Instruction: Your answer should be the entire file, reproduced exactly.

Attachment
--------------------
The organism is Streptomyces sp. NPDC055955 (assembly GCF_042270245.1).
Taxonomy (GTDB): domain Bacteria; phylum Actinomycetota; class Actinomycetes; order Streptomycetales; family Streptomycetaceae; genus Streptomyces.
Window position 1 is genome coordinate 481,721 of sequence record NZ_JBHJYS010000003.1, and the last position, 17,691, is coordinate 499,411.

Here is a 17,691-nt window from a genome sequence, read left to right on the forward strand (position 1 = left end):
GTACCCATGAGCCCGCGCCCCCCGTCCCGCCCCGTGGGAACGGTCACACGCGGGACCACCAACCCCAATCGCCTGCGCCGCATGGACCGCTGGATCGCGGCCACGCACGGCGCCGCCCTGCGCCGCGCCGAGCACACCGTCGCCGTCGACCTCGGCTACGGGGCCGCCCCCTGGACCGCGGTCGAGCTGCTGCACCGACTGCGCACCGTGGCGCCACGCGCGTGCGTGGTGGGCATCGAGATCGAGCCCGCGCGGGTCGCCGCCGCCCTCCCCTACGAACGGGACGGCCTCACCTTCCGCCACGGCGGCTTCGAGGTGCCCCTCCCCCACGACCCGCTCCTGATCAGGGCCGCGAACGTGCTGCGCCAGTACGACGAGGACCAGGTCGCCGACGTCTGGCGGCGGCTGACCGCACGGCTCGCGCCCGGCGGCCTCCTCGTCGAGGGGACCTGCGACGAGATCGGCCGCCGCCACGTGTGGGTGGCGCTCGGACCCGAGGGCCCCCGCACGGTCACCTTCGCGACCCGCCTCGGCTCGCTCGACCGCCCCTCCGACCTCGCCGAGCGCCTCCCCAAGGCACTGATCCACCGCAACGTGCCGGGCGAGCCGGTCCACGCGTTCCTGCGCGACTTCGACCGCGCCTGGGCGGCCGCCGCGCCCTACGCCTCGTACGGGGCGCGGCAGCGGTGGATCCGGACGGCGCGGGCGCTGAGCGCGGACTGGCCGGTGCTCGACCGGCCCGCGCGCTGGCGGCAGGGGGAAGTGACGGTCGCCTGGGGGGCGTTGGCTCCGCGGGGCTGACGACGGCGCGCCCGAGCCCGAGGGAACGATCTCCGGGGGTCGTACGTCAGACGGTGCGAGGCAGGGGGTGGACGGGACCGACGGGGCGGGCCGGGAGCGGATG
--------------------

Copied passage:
The organism is Streptomyces sp. NPDC055955 (assembly GCF_042270245.1).
Taxonomy (GTDB): domain Bacteria; phylum Actinomycetota; class Actinomycetes; order Streptomycetales; family Streptomycetaceae; genus Streptomyces.
Window position 1 is genome coordinate 481,721 of sequence record NZ_JBHJYS010000003.1, and the last position, 17,691, is coordinate 499,411.

Here is a 17,691-nt window from a genome sequence, read left to right on the forward strand (position 1 = left end):
GTACCCATGAGCCCGCGCCCCCCGTCCCGCCCCGTGGGAACGGTCACACGCGGGACCACCAACCCCAATCGCCTGCGCCGCATGGACCGCTGGATCGCGGCCACGCACGGCGCCGCCCTGCGCCGCGCCGAGCACACCGTCGCCGTCGACCTCGGCTACGGGGCCGCCCCCTGGACCGCGGTCGAGCTGCTGCACCGACTGCGCACCGTGGCGCCACGCGCGTGCGTGGTGGGCATCGAGATCGAGCCCGCGCGGGTCGCCGCCGCCCTCCCCTACGAACGGGACGGCCTCACCTTCCGCCACGGCGGCTTCGAGGTGCCCCTCCCCCACGACCCGCTCCTGATCAGGGCCGCGAACGTGCTGCGCCAGTACGACGAGGACCAGGTCGCCGACGTCTGGCGGCGGCTGACCGCACGGCTCGCGCCCGGCGGCCTCCTCGTCGAGGGGACCTGCGACGAGATCGGCCGCCGCCACGTGTGGGTGGCGCTCGGACCCGAGGGCCCCCGCACGGTCACCTTCGCGACCCGCCTCGGCTCGCTCGACCGCCCCTCCGACCTCGCCGAGCGCCTCCCCAAGGCACTGATCCACCGCAACGTGCCGGGCGAGCCGGTCCACGCGTTCCTGCGCGACTTCGACCGCGCCTGGGCGGCCGCCGCGCCCTACGCCTCGTACGGGGCGCGGCAGCGGTGGATCCGGACGGCGCGGGCGCTGAGCGCGGACTGGCCGGTGCTCGACCGGCCCGCGCGCTGGCGGCAGGGGGAAGTGACGGTCGCCTGGGGGGCGTTGGCTCCGCGGGGCTGACGACGGCGCGCCCGAGCCCGAGGGAACGATCTCCGGGGGTCGTACGTCAGACGGTGCGAGGCAGGGGGTGGACGGGACCGACGGGGCGGGCCGGGAGCGGATG